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When RMCs Micromanage Property Managers

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Finding tenants. Handling evictions. Collecting rent. Property managers are responsible for many tasks that are critical to the very survival of a multi-family real estate investment.

First off. Don’t get me wrong. Working alongside and with a residents’ management company (RMC) can be great for a property manager. But… when they try to micromanage every aspect of your job – the result is decreased morale and job dissatisfaction among team members working on a property together.

How should a property manager handle an RMC director that micromanages every aspect of the job?

Dealing with Demanding Directors

Let’s say you are managing a complex, and you need to find a new tenant for a vacant apartment.

It’s been a typical day. In and out of the office and properties. In the afternoon, you make a visit to perform a property move-out inspection on an apartment that was recently vacated. The apartment building is managed by an overly-controlling Residents Management Company (RMC).

Potential leaseholders have submitted inquiries about the unit, and you have already scheduled interviews.

As you are leaving the apartment and heading home, you are approached in the lobby by, Terri, the director of the RMC.This particular RMC is an unofficial association created and managed by appointed tenants, without legal say so.

Terri wants to know who was going to be moving into the building. You tell her that you will be screening residents. Terri insists the RMC also needs to be present during the interview or to have their own, separate interview. Er.

Then, a call comes in. It’s a tenant calling about an emergency plumbing situation. Because the Terri is standing next to you, she overhears the plumbing emergency. Just as you go to contact your trusted plumber, Terri stops you and insists you contact a specific plumber that the tenants prefer. Ugh.

You leave the property, and your phone rings about an hour later. You hesitate. It’s Terri, the RMC manager. Now, what? You answer, and she is calling you to let you know, like a hundred other things she will need you to do, tomorrow and yadda yadda… Wait. Hold up. That’s going a little too far, don’t you think?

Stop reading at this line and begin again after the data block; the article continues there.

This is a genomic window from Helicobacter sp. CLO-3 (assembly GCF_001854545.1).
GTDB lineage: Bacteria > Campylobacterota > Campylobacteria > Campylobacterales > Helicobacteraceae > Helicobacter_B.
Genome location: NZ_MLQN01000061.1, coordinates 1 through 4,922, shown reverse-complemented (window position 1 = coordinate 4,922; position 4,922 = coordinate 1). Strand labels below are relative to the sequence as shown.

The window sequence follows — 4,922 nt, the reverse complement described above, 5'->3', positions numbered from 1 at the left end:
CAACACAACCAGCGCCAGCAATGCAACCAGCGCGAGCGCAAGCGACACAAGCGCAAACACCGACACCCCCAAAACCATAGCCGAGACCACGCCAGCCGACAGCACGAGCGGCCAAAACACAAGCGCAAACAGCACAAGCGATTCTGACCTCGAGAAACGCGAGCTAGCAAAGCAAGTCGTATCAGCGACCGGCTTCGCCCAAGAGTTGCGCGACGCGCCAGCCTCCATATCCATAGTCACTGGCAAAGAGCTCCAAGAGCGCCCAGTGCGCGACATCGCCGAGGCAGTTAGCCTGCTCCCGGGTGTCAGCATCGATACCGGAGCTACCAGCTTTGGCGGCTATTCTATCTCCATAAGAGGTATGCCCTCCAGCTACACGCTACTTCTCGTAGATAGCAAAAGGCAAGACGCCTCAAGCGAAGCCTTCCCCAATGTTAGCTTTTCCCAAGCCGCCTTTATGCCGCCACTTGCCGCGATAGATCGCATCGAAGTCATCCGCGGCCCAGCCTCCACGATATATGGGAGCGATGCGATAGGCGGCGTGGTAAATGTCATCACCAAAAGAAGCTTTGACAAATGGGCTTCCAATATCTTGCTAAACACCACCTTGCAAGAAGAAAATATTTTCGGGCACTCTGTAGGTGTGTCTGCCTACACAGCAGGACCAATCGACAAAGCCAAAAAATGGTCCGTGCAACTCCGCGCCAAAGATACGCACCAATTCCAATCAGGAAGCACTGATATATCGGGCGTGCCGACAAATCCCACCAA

You don’t have to work under that much pressure.

Of course, the RMC has rights and can/should be involved in the decision-making processes – some tasks are simply routine and trivial and do not require the assistance of the RMC.

Because the two roles share some of the responsibilities (maintenance of the common areas in a building, etc.), some collaboration and discussion are needed. It’s understandable that anything with a profound impact on the building is discussed and decisions based on a group consensus.

However, mundane daily tasks and responsibilities of the property manager do not necessarily need the input of a third party representing the housing unit (like which plumber to call). Set your boundaries.

First, before you confront the director of the RMC, issue a notice that outlines the specific roles and responsibilities of each group. Ask them for their input and this is a great time to get clarification on any tasks that you are not clear on.

If the constant micromanagement persists after the notice, you may have to address the issue Terri, the RMC director. Always approach a confrontation with caution and be careful not to accuse or point blame. Explain that she is welcome to send someone to sit with you during the screening process, but that setting up two appointments is unnecessary work for both us and the tenants.

Then, explain that other trivial maintenance and tasks in areas of the building should be done by yourself and the property management company.

So that was just an example scenario. Every single property management and RMC relationship are going to be unique, and your response and course of action may vary from the situation above.

The point is, that yes, as a property manager, you will work alongside, with, or under the direction of an RMC. Do your best to be accommodating with tasks that have mutual interest, but don’t let someone take advantage of you. Draw your professional boundaries and abide by the roles and responsibilities set forth in the contract you have signed with the responsible party (i.e.,.landlord, RMC, etc.).

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We feel for all our over-worked property managers out there. A lot of people do not realize the type of pressure people in this industry are working under.

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